[Gc]: Maintainers attention: libatomic_ops

Matthias Andree matthias.andree at gmx.de
Wed Oct 7 02:45:40 PDT 2009

Am 07.10.2009, 07:19 Uhr, schrieb Boehm, Hans <hans.boehm at hp.com>:

> I have to confess that I'm confused about the status (a common problem  
> for me when dealing with autotools).  Things more or less seem to work  
> for me, though I'm still getting warnings and huge diffs during and  
> after rerunning the autotools.  Can someone summarize the recommended  
> reconfiguration procedure?

Warnings that do *not* stem from packages that install .m4 files  
themselves can be fixed by maintainers or contributors with commit  
permissions, usually through minor changes to Makefile.am/configure.ac  

Warnings that *do* come from packages that installe .m4 files, or more  
precisely, from these .m4 files, can only be fixed by the maintainers of  
these packages; libtool and gettext are candidates here.

Warnings about suspicious names or cache-ids (lacking _cv_ and hence  
uncached) are not a functional problem, but just state that these  
variables are no longer cached in config.cache (when they were in autoconf  
2.13). Note that the cache is only saved if you run ./configure with -C  

Huge diffs stem from a model that commits generated files to CVS, which is  
a practice I personally discourage, but that every project manager has to  
decide for his projects.

The canonical autotools reconfiguration procedure is "autoreconf" and only  
"autoreconf", perhaps with a set of options (I am oblivious of the long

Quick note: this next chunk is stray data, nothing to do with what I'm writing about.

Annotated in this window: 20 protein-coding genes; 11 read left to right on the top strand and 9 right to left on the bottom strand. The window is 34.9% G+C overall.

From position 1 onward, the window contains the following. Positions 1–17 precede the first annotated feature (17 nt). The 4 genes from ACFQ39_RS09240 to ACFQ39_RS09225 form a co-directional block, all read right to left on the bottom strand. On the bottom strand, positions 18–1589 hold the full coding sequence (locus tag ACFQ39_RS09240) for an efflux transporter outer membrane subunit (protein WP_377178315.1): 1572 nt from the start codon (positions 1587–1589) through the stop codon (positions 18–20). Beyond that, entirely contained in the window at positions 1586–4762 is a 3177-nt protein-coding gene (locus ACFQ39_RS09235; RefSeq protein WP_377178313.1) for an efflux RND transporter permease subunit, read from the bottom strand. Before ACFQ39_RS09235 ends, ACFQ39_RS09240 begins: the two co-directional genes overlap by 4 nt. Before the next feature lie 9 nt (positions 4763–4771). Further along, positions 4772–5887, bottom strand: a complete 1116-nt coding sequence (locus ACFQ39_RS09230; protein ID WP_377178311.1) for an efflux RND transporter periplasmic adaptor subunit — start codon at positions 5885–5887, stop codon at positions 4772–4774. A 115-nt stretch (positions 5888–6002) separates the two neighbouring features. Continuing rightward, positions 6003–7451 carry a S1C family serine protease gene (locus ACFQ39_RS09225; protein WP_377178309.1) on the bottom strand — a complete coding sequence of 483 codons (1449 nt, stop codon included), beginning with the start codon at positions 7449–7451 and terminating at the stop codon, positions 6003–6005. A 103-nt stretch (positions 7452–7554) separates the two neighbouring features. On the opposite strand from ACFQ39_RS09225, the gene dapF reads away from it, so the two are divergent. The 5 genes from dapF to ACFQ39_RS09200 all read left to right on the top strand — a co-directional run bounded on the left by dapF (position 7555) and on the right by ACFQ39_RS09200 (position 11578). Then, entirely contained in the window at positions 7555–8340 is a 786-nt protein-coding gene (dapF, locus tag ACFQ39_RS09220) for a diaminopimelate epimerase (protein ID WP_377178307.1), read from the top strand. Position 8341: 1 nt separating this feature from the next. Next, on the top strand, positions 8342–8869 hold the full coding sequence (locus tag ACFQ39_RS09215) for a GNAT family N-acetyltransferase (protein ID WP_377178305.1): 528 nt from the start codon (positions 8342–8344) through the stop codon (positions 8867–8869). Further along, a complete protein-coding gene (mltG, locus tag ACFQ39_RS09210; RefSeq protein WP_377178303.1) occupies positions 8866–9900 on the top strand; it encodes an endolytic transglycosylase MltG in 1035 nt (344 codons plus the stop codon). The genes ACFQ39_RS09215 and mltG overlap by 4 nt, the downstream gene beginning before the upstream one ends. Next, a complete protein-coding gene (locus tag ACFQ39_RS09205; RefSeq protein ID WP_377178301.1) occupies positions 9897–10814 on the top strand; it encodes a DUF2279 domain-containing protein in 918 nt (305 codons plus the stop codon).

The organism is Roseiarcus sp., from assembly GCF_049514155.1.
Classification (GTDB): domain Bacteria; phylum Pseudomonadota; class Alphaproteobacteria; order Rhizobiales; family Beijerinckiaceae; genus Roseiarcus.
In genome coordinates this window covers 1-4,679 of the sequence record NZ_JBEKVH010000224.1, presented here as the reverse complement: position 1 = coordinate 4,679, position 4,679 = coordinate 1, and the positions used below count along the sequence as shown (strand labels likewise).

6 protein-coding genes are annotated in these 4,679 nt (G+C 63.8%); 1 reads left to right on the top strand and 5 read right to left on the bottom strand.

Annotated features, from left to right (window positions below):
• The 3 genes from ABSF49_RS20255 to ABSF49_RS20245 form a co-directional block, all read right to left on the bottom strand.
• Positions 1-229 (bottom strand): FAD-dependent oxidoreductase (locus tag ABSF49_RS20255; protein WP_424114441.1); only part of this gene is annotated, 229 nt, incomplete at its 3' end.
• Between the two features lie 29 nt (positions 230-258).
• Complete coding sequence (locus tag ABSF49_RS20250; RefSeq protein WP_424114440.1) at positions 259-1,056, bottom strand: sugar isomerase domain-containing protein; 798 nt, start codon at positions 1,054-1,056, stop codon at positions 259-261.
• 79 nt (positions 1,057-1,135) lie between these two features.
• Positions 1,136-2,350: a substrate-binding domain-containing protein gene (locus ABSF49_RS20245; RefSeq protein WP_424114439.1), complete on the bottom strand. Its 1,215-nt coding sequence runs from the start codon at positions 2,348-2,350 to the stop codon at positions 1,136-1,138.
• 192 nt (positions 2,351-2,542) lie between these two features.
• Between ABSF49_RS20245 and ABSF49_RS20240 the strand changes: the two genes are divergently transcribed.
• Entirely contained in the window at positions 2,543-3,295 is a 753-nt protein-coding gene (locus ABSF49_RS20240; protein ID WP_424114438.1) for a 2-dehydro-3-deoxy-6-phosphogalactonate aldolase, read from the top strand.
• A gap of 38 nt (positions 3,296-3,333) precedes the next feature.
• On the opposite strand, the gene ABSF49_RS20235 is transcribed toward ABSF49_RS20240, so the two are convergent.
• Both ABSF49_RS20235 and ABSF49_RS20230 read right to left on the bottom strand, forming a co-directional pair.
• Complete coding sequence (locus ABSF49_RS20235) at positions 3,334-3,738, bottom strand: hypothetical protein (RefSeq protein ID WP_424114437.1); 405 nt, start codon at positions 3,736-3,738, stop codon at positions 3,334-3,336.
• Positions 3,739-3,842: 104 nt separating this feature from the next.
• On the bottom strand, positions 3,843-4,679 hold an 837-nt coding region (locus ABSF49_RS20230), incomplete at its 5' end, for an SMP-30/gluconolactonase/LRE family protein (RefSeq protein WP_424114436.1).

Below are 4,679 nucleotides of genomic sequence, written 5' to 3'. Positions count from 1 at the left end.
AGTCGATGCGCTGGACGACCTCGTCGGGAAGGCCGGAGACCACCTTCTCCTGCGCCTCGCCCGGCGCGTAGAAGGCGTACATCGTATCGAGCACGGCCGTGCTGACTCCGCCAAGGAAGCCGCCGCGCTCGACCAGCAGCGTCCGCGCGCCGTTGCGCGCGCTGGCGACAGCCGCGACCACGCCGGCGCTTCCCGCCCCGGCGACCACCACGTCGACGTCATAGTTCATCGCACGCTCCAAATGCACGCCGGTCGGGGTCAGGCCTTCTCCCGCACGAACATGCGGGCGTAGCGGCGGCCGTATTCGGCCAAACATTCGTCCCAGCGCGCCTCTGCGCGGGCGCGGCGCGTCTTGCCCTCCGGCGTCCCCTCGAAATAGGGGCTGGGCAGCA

-i (install missing files, usually on the first run after checkout)
-s (use symlinks instead of copies)
-f (force overwriting)
-v (verbose mode)
-Wall (in newer versions only, propagates to the individual tools where it  
enables warnings)

> My understanding is still that the only way we can avoid both complete  
> standardization of reconfiguration procedure and large diffs is to  
> remove things like Makefile.in and configure from cvs, which means that  
> anyone wanting to build from cvs needs a complete set of autotools?

Yes. That is a common expectation and easy on the users, as all halfway  
recent and supported distributions ship adequate versions of autotools.

> Especially since gcc apparently still checks in those files, and we've


> had too few releases recently, I'd still be inclined to leave  
> build-essential files for now, if we can make it work tolerably.

Depends on who rolls the release or snapshot tarballs, and how.
The canonical way for all autotools based projects is to use "make  


Matthias Andree

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